A Macau casino developer has stated in a regulatory filing that the market wide slowdown in the city’s gaming revenue seen during the six months to September 30 was “primarily” caused by a decline in telephone betting.
“The slowdown is coming primarily from a decline in VIP proxy phone betting caused by the increased intensity of the anti-corruption drive in China,” stated Hong Kong-listed Louis XIII Holdings Ltd in its fiscal year 2015 interim report.
The firm is constructing a luxury boutique casino on Cotai expected to open in 2016. The company’s management includes two long-term Macau industry insiders: Stephen Hung – a former banker who has acted as vice chairman of Rio Entertainment Group, which has operated the Rio Hotel & Casino in Macau through affiliates – and Walter Power, a former senior executive at Venetian Macau Ltd who helped launch the Sands Macao casino property.
Market wide in 2014, year-on-year growth in Macau gross gaming revenue (GGR), i.e. VIP and mass market combined, has gone from an increase of 10.6 percent in April to a 11.7-percent decline in September – the period covered by Louis XIII’s interim report.
The city’s accumulated gross revenue in 2013 was MOP360.75 billion (US$45.1 billion) – a year-on-year expansion of 18.6 percent, according to the local regulator, the Gaming Inspection and Coordination Bureau. This year, the market is expected to be flat.
Analysts Jamie Soo and Adrian Chan from Daiwa Securities Co Ltd in Hong Kong said in a note in November that – based on conversations with junkets and other industry participants – phone betting accounted for around 8 percent of annual VIP betting revenue in Macau. VIP play in turn generally accounts for 60 percent or more of all Macau GGR.
If Louis XIII Holdings’ analysis of the causes of the local casino industry’s slowdown is correct, then the telephone betting component of VIP play could be significantly higher than 8 percent.
But a specialist in gaming law recently told us: “How can anyone really know the amounts involved in proxy betting in Macau without asking every junket operator? Even then, would they necessarily share that information?”
On October 29, GGRAsia broke the news that Sands China Ltd had decided to ban junket operators from running telephone betting in VIP rooms in its Macau properties. GGRAsia has subsequently heard from industry sources that at least one other Macau casino operator has taken similar action.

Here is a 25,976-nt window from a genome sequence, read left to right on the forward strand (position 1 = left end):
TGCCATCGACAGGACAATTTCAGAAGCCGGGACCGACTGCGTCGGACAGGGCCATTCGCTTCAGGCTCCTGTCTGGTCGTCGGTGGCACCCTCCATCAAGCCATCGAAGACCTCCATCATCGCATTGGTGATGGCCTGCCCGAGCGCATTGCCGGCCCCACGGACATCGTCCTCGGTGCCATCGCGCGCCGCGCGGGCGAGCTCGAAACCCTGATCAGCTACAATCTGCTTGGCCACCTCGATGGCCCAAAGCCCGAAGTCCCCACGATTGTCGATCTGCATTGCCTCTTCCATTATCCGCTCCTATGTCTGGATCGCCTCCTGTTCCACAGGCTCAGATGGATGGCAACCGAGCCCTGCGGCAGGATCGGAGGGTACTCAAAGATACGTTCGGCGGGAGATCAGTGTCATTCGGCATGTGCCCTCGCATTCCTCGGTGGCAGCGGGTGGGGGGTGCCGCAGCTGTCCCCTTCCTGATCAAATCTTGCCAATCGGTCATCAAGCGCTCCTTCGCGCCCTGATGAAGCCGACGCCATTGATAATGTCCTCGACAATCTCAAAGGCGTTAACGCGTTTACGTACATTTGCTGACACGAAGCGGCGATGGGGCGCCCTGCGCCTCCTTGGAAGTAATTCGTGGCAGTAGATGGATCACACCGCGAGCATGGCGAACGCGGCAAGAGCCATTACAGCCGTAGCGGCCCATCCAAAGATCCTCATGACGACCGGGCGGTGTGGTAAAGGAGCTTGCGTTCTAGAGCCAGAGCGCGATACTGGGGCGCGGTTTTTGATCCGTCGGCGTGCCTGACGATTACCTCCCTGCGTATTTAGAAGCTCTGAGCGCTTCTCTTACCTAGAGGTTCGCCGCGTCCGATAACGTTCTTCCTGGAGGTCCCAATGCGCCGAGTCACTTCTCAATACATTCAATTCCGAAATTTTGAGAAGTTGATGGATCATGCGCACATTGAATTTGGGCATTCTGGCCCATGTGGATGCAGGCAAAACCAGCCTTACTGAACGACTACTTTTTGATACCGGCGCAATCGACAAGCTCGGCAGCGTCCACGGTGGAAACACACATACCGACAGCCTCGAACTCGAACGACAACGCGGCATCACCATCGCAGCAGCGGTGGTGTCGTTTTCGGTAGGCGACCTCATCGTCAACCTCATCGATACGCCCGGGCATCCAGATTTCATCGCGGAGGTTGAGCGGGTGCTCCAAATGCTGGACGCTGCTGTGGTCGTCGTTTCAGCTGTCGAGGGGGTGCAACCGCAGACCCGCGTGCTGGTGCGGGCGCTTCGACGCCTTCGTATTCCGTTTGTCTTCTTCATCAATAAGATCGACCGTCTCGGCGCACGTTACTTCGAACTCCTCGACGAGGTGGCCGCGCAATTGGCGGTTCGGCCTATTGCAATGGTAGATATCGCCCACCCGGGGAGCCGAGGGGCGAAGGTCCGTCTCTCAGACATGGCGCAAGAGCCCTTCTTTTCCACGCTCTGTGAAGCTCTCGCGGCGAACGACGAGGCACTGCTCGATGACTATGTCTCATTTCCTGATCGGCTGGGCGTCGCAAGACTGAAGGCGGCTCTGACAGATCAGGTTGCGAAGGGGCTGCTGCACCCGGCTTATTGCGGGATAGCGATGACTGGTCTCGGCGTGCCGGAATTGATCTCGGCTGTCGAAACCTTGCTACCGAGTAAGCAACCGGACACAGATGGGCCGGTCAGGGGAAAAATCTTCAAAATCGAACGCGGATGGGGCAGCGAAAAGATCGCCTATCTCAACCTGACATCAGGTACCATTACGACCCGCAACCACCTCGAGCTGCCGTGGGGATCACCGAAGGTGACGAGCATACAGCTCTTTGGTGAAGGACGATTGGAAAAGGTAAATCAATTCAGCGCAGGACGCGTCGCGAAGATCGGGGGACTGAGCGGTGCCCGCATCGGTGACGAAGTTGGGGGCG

Although neither Sands China nor its parent Las Vegas Sands Corp linked the decision to ban phone betting in Macau with pressure from any particular jurisdiction, it has been widely assumed in the industry that if any pressure had been applied, it was likely to have come from the U.S., rather than Macau.
Proxy betting appears to be something of a grey area legally in Macau. Some casino operators appear to have tolerated situations in which off-site players phone in their bets to a junket agent present at the table, while others have barred it. GGRAsia also understands from a second set of industry sources that the gaming bureau has not so far actively sought to ban this practice in Macau because of the ‘grey’ nature of it.
“There is a prohibition in Macau law 16/2001 on interactive gaming,” the specialist in gaming law told GGRAsia. “That’s defined as entering in and participating in a game using a telecommunications device,” added the specialist.
“But the thing about proxy betting is that the person that is on the other end of the phone [the gambler] isn’t participating in the game. All he’s doing is instructing the person who is participating. So effectively – in Macau – that activity is getting around that prohibition,” added the person.
But comments by China’s President Xi Jinping during his visit to Macau last week – calling on Macau to “strengthen and improve regulation and supervision over the gaming industry” – combined with new secretaries announced this month for all major government portfolios in Macau, suggests some aspects of gaming regulation in Macau might be put under review.
“The practice of proxy betting is completely damaging to a jurisdiction’s anti-money laundering (AML) regime, because you have no idea who is actually placing the bets,” the gaming law specialist added.
“All you know is what’s happening on the table. You might get some high value transaction reporting, but that will only record the fact that the proxy has been handling an amount of money above the reporting threshold in a 24-hour period,” said the person.
In Macau the threshold for automatic reporting of transactions made by one person in a 24-hour period is high by international standards, standing at MOP500,000 (US$62,600).
It has previously been reported that in order to facilitate proxy play, Macau junkets – during the recent boom years of industry growth – expected a telephone player to roll approximately six times that – namely HKD3 million – per session.
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Analysts at Sanford C. Bernstein